There are four major professional sports leagues in the United States and Canada, which are nicknamed the "Big Four": National Hockey League (NHL); National Football League (NFL); National Basketball Association (NBA); and Major League Baseball (MLB). These Big Four professional sports leagues, along with Spain's La Liga and the English Premier League, are part of the top six wealthiest sports leagues in the world in terms of revenue.
Although not part of the Big Four, Major League Soccer (MLS) is gaining popularity in the United States in terms of both fanbase and the number of teams. Football (American football), hockey, basketball, and baseball were all developed in North America and are now played internationally, with the exception of American football. Each of the Big Four leagues currently has between 30 and 32 teams. Additionally, unlike other professional sports leagues around the world, the Big Four leagues contain the same teams each year, rather than relegating and promoting teams based on win-loss performance records. Instead, the Big Four leagues will expand to include more teams if necessary. Some of the US cities, most of which are located in large metropolitan areas, with teams in each of the Big Four professional sports leagues are highlighted below.
Examples of US Cities With All Four Major Sports Teams
Of the thirteen cities that have a team in each of the Big Four professional sports leagues, Denver is the least populated metropolitan area. The city is home to the Denver Broncos (NFL), Colorado Rockies (MLB), Colorado Avalanche (NHL), and Denver Nuggets (NBA). Denver has an estimated population of 716,492, which is significantly lower than in other cities on the list. In addition, Denver is located in the state of Colorado, which is the least populous state to be represented in each of the four leagues.
New York and Los Angeles
New York and Los Angeles are the only two cities with more than one team in each of the Big Four professional sports leagues. Both cities are also part of the largest and second largest metropolitan areas in the United States. New York is represented by New York Giants and New York Jets (NFL), New York Mets and New York Yankees (MLB), Brooklyn Nets and New York Knicks (NBA), and New York Islanders and New York Rangers (NHL). Los Angeles is represented by Los Angeles Chargers and Los Angeles Rams (NFL), Los Angeles Angels and Los Angeles Dodgers (MLB), Los Angeles Clippers and Los Angeles Lakers (NBA), and Anaheim Duck and Los Angeles Kings (NHL).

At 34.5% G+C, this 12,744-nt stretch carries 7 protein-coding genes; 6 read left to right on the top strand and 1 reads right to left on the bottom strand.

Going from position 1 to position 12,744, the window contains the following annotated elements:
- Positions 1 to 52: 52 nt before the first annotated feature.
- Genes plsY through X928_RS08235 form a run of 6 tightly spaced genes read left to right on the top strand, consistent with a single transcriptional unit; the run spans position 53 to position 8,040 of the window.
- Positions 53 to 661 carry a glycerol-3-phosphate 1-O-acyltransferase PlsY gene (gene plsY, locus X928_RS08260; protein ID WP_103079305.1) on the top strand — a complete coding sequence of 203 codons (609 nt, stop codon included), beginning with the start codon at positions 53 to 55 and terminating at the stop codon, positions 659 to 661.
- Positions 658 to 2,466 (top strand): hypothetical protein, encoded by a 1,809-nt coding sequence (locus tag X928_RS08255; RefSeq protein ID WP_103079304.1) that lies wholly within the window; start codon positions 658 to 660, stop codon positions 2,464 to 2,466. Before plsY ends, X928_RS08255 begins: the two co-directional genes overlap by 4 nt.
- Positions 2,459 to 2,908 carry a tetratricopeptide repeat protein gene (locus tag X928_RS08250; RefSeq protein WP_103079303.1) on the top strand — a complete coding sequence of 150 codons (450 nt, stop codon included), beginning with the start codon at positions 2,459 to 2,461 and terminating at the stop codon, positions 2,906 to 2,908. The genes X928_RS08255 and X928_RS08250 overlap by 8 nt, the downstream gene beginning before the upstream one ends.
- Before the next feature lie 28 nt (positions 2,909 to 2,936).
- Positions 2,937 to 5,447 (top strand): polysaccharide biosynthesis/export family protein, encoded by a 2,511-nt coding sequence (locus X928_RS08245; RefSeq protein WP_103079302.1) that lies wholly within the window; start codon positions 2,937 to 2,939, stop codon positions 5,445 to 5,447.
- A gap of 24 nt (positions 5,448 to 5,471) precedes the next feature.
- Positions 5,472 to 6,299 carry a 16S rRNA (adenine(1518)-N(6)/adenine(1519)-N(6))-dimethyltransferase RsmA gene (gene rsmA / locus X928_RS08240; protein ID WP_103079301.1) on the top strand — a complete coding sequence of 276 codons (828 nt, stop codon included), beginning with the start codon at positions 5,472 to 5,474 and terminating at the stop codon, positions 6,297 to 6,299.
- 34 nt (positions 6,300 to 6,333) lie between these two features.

Detroit was the second city, after New York, to host teams in each of the Big Four professional sports leagues, once the Detroit Pistons (NBA) moved to the city in 1957. The team was founded in 1941 as the Fort Wayne Zollner Pistons, based in Fort Wayne, Indiana, but was later renamed the Fort Wayne Pistons. After 16 years in Indiana, the team moved to Detroit, Michigan, and became the Detroit Pistons. The city's other Big Four teams are the Detroit Lions (NFL), Detroit Tigers (MLB) and Detroit Red Wings (NHL).
Cities With Teams in Five Professional Leagues
Nine of the thirteen cities with teams in each of the Big Four professional sports leagues also have a team in a fifth professional sports league: Major League Soccer (MLS). Cities that also have a fifth team in the MLS are Boston (New England Revolution), Chicago (Chicago Fire), Dallas-Fort Worth (FC Dallas), Denver (Colorado Rapids), Los Angeles (Los Angeles Galaxy), New York City (New York Red Bulls), Philadelphia (Philadelphia Union), San Francisco (San Jose Earthquakes), Washington, D.C. (D.C. United).